Sayin SI, Wahlstrom A, Felin J, Jantti S, Marschall HU, Bamberg K, et al. Gut microbiota regulates bile acid metabolism by reducing the levels of tauro-beta-muricholic acid, a naturally occurring FXR antagonist. Cell Metab 2013;17:225-235. (Reprinted with permission).
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Bile acids are synthesized from cholesterol in the liver and further metabolized by the gut microbiota into secondary bile acids. Bile acid synthesis is under negative feedback control through activation of the nuclear receptor farnesoid X receptor (FXR) in the ileum and liver. Here we profiled the bile acid composition throughout the enterohepatic system in germfree (GF) and conventionally raised (CONV-R) mice. We confirmed a dramatic reduction in muricholic acid, but not cholic acid, levels in CONV-R mice. Rederivation of Fxr-deficient mice as GF demonstrated that the gut microbiota regulated expression of fibroblast growth factor 15 in the ileum and cholesterol 7a-hydroxylase (CYP7A1) in the liver by FXR-dependent mechanisms. Importantly, we identified tauroconjugated beta- and alpha-muricholic acids as FXR antagonists. These studies suggest that the gut microbiota not only regulates secondary bile acid metabolism but also inhibits bile acid synthesis in the liver by alleviating FXR inhibition in the ileum.
In recent years we have witnessed a tremendous increase in research on the role of gut microbiota (GM) in many aspects of physiology and pathophysiology of vertebrates. The relevance of this topic is reflected in large-scale projects, such as the Human Microbiome Project in North America (www.hmpdacc.org) and the MetaHIT project in Europe (http://www.metahit.eu), that are searching for connections between GM and multiple conditions spanning from cardiovascular or metabolic diseases such as obesity and diabetes mellitus to behavioral disorders. Studies in both mice and humans are helping to disclose the effects of GM on host physiology through modulation of the metabolism of dietary or endobiotic compounds present in the intestinal lumen.
With regard to liver diseases, GM had also gained renewed attention with major focus in alcoholic and nonalcoholic fatty liver disease as well as cirrhosis.[2, 3] Now, Sayin et al. add to the field providing new data on how GM influences the bile acid (BA) pool size and composition throughout the enterohepatic system in mice. These may be very relevant findings, since BAs are now considered key endobiotic molecules that, as recently disclosed, perform multiple and crucial physiological functions. In fact, BAs seem to be much more than simple detergents that facilitate dietary fat digestion and absorption. Recent evidence supports a regulatory role of BAs in several metabolic pathways related to lipid and sugar handling and show that extrahepatic actions in tissues such as brown adipose tissue or skeletal muscle may influence whole-body metabolism.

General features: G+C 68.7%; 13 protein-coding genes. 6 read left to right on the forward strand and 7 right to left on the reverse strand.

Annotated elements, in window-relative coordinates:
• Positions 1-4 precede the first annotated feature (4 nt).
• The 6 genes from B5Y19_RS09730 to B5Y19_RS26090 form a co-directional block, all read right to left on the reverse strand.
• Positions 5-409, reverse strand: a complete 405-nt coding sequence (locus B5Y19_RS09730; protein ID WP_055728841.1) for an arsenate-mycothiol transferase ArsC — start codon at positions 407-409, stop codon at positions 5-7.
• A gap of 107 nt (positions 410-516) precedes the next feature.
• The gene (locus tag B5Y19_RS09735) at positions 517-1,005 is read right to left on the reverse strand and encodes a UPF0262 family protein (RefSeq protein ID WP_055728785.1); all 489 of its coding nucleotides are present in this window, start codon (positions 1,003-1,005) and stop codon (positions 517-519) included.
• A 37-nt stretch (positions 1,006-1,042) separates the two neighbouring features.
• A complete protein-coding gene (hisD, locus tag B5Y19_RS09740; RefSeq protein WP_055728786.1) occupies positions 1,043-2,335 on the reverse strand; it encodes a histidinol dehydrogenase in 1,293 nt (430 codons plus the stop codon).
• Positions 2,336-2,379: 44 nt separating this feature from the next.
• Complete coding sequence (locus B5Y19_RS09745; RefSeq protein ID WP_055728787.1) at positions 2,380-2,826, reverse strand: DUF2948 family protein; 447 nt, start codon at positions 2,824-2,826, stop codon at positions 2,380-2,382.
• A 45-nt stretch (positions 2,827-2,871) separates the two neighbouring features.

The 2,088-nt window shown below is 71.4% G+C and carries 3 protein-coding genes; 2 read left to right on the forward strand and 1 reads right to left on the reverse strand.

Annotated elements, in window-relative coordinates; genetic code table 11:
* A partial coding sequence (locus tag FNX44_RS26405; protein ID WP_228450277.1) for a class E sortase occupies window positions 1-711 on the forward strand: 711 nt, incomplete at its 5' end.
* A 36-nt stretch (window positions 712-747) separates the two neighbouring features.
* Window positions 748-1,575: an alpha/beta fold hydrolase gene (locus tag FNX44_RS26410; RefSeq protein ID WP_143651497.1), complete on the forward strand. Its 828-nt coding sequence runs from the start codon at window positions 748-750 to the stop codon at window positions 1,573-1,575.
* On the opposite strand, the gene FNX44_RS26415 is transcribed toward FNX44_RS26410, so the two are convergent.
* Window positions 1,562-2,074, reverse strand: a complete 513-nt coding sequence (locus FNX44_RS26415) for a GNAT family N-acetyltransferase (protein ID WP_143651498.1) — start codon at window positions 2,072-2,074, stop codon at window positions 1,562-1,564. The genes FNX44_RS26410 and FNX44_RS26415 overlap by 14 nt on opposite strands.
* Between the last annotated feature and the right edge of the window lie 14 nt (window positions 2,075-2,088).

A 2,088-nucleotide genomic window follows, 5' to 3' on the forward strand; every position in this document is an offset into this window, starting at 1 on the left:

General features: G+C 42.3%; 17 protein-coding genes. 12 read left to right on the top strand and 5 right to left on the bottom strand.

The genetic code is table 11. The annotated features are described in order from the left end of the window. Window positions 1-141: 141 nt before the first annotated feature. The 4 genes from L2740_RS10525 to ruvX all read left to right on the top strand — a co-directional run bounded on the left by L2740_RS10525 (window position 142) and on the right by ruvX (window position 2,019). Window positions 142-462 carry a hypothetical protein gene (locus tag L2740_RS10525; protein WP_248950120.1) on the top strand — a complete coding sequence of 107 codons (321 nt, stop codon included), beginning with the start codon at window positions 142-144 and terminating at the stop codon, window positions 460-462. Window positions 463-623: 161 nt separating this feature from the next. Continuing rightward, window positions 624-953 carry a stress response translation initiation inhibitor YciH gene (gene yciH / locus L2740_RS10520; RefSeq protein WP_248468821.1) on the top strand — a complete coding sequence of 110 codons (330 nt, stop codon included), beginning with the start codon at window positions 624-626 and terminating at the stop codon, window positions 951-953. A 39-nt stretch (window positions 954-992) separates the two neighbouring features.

Regulation of BA homeostasis is an essential component of liver physiology. Advances in bile research have shown that BA metabolism is governed by complex transcriptional networks within the enterohepatic circulation (EHC) that regulate both BA synthesis and transport in the liver and intestine. BA synthesis involves a complex multistep process that requires the actions of more than a dozen enzymes, most of them belonging to the cytochrome P450s (CYPs) superfamily, that are subjected to a fine and redundant regulation. BA synthesis begins with the formation of 7α-hydroxycholesterol by cholesterol 7α-hydroxylase (CYP7A1), the rate-limiting enzyme of the so-called “classic” pathway, and is followed by several enzymatic steps such as sterol 12α-hydroxylation by sterol 12α-hydroxylase (CYP8B1) that directs BA synthesis to cholic acid (CA). The “alternative” pathway leads to the formation of chenodeoxycholic acid (CDCA) and under normal conditions is a minor pathway. Major advances have been made in recent years regarding the regulation of BA synthesis, particularly in the regulation of CYP7A1 by nuclear receptors such as farnesoid X receptor (FXR), an intracellular BA sensor, and also by ileal-derived molecules such as fibroblast growth factor 15 (FGF15).